“These are hard words to pray,” said the woman in my parish prayer group as we all prayed the Stations of the Cross together recently. We were using a small booklet of prayers written by St. Ignatius.
“I love you more than I love myself,” the text read, and “Take me as your own, Lord, and do with me what you will.”
Others in our group felt the same as the first woman. “I can say those kinds of words in prayer,” they said, “but it’s hard to actually mean them.”
I agree. I will never forget the time that a close friend’s baby was very sick and she asked me to pray for his recovery. When the baby’s fever spiked and he was admitted to the hospital, doctors scrambled to figure out what was wrong, and everyone feared the worst. I sat in a church pew that day and attempted to pray an Our Father, but I choked on the words.
“Thy kingdom come, thy will be done … ”
I stopped short. I couldn’t bring myself to pray for God’s will to be done because I didn’t know what God’s will was. What if God’s will didn’t match my own?
My hesitation forced me to face an uncomfortable fact. In the past, when I had blithely prayed those pretty words and felt so smug about my own submission and piety, what I had really been praying was “Thy will be done, as long as it matches my own will.” Or perhaps “Thy will be done, as long as it doesn’t include any of these unpleasant things over here.”
Not thy will. My will.
Though she might have struggled with similar unease in her earlier years, St. Elizabeth Ann Seton eventually came to find a remarkable sense of peace in those very words I still sometimes struggle to pray.
“’Thy will be done’ – What a comfort and support those four little words are to my soul,” she once wrote. “I have repeated them until they are softened to the sweetest harmony.”
I find hope for myself in how she described repeating the words until they are softened and sweetened. I can say the words; I’m just not always sure that I mean them.
In the end, my misgivings are always a failure of trust. A failure of trust that’s at the root of every sin I might ever be tempted to commit. Like Eve in the garden, I am not so much tempted by sumptuous fruits as I am tempted to doubt. That’s where it starts. When we let doubt creep in.
“But the serpent said to the woman, ‘You will not die. For God knows that when you eat of it your eyes will be opened, and you will be like God, knowing good and evil.’” – Genesis 3:4-5
Like Eve, I sometimes listen to lies and entertain them. I doubt God’s goodness. I doubt God’s love. I listen to a slithering serpent in my mind who suggests that God might not want good things for me. He might be keeping them for himself. If I want good things, this voice suggests, I will need to take them for myself.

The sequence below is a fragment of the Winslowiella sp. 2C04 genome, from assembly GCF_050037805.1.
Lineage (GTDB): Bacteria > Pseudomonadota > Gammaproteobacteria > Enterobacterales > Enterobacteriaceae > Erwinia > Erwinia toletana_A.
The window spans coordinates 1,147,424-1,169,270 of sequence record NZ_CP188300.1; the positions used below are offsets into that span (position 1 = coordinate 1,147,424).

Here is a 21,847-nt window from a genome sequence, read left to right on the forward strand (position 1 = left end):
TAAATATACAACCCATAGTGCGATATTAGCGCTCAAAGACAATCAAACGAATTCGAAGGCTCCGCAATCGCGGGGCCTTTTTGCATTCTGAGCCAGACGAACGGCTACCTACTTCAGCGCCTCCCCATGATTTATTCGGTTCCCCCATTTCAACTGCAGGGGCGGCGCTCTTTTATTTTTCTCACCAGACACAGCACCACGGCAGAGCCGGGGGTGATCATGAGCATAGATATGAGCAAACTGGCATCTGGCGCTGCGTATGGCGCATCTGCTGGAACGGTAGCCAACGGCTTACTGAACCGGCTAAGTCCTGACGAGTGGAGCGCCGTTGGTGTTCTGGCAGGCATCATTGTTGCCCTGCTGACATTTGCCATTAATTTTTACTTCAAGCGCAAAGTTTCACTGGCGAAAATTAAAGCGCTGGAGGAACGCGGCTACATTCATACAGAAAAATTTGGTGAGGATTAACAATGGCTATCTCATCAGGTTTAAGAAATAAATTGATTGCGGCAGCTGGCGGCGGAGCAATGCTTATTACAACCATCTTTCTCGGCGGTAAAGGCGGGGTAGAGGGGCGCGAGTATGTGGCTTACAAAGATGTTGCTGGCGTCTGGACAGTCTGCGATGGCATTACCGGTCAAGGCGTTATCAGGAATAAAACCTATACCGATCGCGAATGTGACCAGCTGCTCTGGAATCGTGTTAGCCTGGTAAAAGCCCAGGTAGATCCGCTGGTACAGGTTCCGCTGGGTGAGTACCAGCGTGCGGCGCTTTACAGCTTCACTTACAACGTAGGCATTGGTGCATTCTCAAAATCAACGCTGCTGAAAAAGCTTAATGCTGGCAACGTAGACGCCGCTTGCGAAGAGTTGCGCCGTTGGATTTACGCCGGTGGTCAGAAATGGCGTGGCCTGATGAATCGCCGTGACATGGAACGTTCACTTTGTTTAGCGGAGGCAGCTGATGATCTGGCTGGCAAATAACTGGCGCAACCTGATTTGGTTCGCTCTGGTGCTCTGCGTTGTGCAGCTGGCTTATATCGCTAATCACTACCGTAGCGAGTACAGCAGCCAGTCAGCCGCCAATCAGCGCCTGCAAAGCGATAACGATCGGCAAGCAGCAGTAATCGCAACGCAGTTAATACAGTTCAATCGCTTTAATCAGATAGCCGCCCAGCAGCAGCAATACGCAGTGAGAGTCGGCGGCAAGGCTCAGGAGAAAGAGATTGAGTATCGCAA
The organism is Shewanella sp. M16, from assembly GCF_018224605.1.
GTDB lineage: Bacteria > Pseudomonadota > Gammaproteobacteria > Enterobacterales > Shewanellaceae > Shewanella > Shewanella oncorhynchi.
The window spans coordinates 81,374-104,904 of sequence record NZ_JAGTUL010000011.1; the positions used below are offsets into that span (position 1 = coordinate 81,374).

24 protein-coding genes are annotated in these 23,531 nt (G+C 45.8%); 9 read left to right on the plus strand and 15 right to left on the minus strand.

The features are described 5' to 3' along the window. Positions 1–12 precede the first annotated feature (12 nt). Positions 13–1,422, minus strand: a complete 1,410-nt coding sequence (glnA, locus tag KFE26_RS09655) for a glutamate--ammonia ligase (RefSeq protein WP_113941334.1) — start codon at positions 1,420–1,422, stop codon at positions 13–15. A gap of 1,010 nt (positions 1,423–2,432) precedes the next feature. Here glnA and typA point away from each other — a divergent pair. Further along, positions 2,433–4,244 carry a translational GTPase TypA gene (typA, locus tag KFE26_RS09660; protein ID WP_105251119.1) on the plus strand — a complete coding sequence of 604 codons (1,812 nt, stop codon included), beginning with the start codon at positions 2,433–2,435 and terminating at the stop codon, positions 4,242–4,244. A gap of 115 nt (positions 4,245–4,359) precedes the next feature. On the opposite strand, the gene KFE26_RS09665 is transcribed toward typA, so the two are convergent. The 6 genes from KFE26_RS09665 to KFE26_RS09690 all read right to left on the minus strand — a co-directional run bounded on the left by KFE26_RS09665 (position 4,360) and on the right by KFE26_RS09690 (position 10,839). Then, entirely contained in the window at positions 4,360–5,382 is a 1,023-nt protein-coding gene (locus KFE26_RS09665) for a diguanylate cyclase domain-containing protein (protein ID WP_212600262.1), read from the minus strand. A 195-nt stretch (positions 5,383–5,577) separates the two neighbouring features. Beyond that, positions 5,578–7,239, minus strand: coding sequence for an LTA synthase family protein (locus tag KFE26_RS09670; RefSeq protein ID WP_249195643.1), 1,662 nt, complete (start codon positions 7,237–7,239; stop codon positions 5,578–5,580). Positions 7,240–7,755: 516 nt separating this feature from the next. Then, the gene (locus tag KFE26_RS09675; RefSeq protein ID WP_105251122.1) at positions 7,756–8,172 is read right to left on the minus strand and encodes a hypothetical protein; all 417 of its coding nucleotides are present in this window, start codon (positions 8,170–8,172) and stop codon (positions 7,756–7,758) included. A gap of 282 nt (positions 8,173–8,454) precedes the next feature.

Perhaps, like St. Elizabeth Ann Seton, I need to repeat words of trust and faith until they soften and sweeten for me. Until I can mean them.
At the start of the year, aware of the weakness of my faith, I made a commitment to pray the Litany of Trust every day. I hoped this daily prayer might help me to see where God is calling me to grow in trust this year. After beginning this practice, I quickly realized that if I wanted to grow in trust, I would need to grow in humility too. The two are intertwined.
All the ways I am tempted not to trust God are caught up in my sinful pride. I can’t abandon my own will and pray for God’s will to be done because I know what’s best. I need to be in charge. I need to call the shots.
And so I added the Litany of Humility to my daily practice. I especially like the repetition of these litany prayers. Day after day, as I repeat words of trust and humility, I place in God’s hands my longing to mean them.
Deliver me, Jesus.
I trust in you.
Grant me the grace to desire it.
I am grateful for the reminder that it takes grace to desire these things. To let go. To lean in. To trust in a God who loves us and wants every good thing for us. We don’t do these things alone.
In my prayer group the other night, I shared a thought with the other women. When I was young, one of the ways my parents taught me my Catholic faith was by having me memorize parts of the Catechism. I committed to memory many passages that contained large words that I didn’t yet fully understand. As I grew older, though, I grew in my understanding of many of these passages. I grew into these words of truth I had memorized when I was a child. I said the words until I could begin to understand them.
I think we can grow into our prayers in a similar way. We can speak the toughest of lines, even as we pray to mean them. We can keep showing up in prayer and saying the words, even as we ask God to soften our hearts to their meaning.
Help me to trust. Make me humble. Thy will be done.
Like St. Elizabeth Ann, we can repeat our prayers – even the tough ones – until the words are “softened to the sweetest harmony.” Until we grow into them. Until we love God and trust Him with perfection.
DANIELLE BEAN is a writer and popular speaker on Catholic family life, parenting, marriage, and the spirituality of motherhood. She is the former publisher and editor-in-chief of Catholic Digest, and the author of several books for women including Momnipotent, You’re Worth It! and her newest book, You Are Enough. She is also creator and host of the Girlfriends podcast. Learn more at DanielleBean.com.
This reflection was previously published. Click here to view all Seton Reflections.